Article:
The challenge of public sector innovation in Canada – as in many other countries – is to deliver across two priority areas, and to have the capabilities to underpin both:

  • Delivering on today This relates to innovation taking place to meet key priorities and that government has the ability to innovate in order to reach its goals. Such innovation will usually be incremental in nature and exploit current knowledge resources. However, in some cases it will be transformational with a view to responding to more ambitious agendas.

  • Delivering for tomorrow This refers to exploration and engagement with emergent issues and technologies that will shape future priorities, future commitments and future responses. It will likely involve more radical forms of innovation that will be harder to embed in existing structures.

  • Ensuring innovation readiness – This means ensuring the necessary absorptive capacity across the Public Service to engage with new ideas, new methods and new ways of working and delivering. Innovation is not a capability or capacity that can be turned on and off at will, and it is likely that innovation readiness can only be achieved if nurtured and considered explicitly. Furthermore, innovation needs supporting structures to allow it to happen. Effective innovation cannot exist in a vacuum – familiarity, experience, knowledge and processes need to be present for it to function as a reliable resource.

This review builds on existing research undertaken by the OECD Observatory of Public Sector Innovation (OPSI), but also breaks new ground in understanding public sector innovation systems. It draws on both theory as well as lived experience to appreciate what has influenced whether and how innovation has occurred.

From May 2017 to March 2018, the OECD spoke or interacted with almost 200 Canadian civil servants and stakeholders through interviews, online forums or workshops. They described in their own words the nature of the innovation process in the Canadian context, the underlying history, the actors involved and the experience of innovation in the Canadian Public Service. The review combined this exploratory approach with desktop research and other investigations to build a complete picture of the activity, actors and ambitions involved in innovation. It should be noted that while innovation has been a significant focus in the Public Service of Canada for some time, this attention has been ramped up only recently. Accordingly, a number of relevant interventions are still quite new and cannot be judged until their impacts are observed over a longer timeframe. The aim of this review then is not to critique, but rather to uncover what has happened, and to appreciate the present state of innovation in the Public Service of Canada, why it matters and what it might mean for the future. On the basis of this investigation, the OECD developed four understandings about innovation in the Public Service Canada: offered four insights:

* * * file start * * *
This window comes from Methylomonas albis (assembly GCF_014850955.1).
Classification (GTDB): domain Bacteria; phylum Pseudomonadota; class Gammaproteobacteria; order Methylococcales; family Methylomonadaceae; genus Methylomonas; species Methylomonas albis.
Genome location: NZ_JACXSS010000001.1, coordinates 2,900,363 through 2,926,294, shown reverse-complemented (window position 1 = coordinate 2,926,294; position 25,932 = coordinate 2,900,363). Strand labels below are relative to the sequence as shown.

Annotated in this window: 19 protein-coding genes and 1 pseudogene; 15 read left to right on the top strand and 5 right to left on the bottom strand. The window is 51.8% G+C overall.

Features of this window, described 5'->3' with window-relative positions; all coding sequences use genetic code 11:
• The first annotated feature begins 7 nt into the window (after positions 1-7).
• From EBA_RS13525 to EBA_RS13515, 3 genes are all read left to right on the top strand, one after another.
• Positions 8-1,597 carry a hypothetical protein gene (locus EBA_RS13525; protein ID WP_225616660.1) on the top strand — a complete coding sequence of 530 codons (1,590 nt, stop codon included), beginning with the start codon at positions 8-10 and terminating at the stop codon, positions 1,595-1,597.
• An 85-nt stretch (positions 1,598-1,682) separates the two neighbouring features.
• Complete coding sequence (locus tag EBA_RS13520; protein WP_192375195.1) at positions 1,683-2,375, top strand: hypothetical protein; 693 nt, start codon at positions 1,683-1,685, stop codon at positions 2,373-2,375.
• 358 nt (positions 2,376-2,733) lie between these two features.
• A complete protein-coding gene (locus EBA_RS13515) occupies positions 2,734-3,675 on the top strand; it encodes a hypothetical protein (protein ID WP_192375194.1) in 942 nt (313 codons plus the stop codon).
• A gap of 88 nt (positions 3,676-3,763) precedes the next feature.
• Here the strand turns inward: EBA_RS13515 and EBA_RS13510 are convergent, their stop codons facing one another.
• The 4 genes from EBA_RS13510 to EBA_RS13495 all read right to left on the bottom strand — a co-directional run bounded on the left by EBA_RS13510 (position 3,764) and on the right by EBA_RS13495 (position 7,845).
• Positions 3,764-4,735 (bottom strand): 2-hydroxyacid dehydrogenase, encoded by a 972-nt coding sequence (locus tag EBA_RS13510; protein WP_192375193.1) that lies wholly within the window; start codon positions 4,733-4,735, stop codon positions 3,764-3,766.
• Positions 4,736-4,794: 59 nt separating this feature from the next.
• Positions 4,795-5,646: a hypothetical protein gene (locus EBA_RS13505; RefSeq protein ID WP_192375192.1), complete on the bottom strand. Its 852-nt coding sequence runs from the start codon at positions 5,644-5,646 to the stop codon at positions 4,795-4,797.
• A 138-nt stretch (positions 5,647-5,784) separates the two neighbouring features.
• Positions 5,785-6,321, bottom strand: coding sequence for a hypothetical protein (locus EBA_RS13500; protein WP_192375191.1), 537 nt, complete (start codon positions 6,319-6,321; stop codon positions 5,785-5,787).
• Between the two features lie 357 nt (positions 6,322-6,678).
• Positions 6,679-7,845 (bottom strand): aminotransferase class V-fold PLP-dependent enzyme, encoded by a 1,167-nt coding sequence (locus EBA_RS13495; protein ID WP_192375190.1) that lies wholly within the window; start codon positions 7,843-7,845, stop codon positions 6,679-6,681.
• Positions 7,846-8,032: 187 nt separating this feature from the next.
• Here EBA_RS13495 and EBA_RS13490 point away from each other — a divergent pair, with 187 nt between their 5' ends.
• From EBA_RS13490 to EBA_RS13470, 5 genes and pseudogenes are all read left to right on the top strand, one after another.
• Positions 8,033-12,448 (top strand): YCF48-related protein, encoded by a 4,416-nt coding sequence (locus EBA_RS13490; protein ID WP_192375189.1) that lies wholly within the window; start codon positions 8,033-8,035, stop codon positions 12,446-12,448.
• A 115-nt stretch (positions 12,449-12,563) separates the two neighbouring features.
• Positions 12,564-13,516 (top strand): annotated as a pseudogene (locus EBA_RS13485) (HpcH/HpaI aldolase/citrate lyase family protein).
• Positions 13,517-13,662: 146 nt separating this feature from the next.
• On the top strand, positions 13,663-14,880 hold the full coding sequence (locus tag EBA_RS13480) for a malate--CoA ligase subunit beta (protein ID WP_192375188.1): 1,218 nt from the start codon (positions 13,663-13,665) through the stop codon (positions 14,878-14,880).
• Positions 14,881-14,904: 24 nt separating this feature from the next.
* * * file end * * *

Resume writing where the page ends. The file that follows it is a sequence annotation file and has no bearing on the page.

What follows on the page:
1. 1. While increased attention has been paid to innovation, the Public Service’s relationship with innovation is still unsure and there is uncertainty about the nature of this relationship (e.g. the role and place of innovation).

  2. 2. Innovation is happening across the Public Service, however it is often a by-product of other processes or of determination on the part of particular individuals, rather than the quality or merit of an idea, or the underlying need for innovation.

  3. 3. While government is changing how it operates, there is a mismatch at present between what can be done inside and outside of government, risking a public service that becomes unsuited to its context.

  4. 4. The practice of innovation has developed significantly, however it often remains a marginal activity and is not viewed as part of core business or the ways that things are done.

These four understandings about the system build on 28 underlying findings that were collected and tested over the review period. Given the relative novelty of public sector innovation as a practice, these understandings should be interpreted as an emerging picture of the state of the system and not as a conclusive judgement of its functioning.

These insights are a starting point, but are also by their nature retrospective. The public sector innovation context in Canada is changing fast, with new initiatives introduced throughout the review process, while the effects of previous initiatives have started to become more clearly felt in the system. There is a need for measures to assess the contributions of recent additions, in order to help reflect as adjustments and changes occur in the future, and to make deliberate changes as more is learnt about public sector innovation and what works.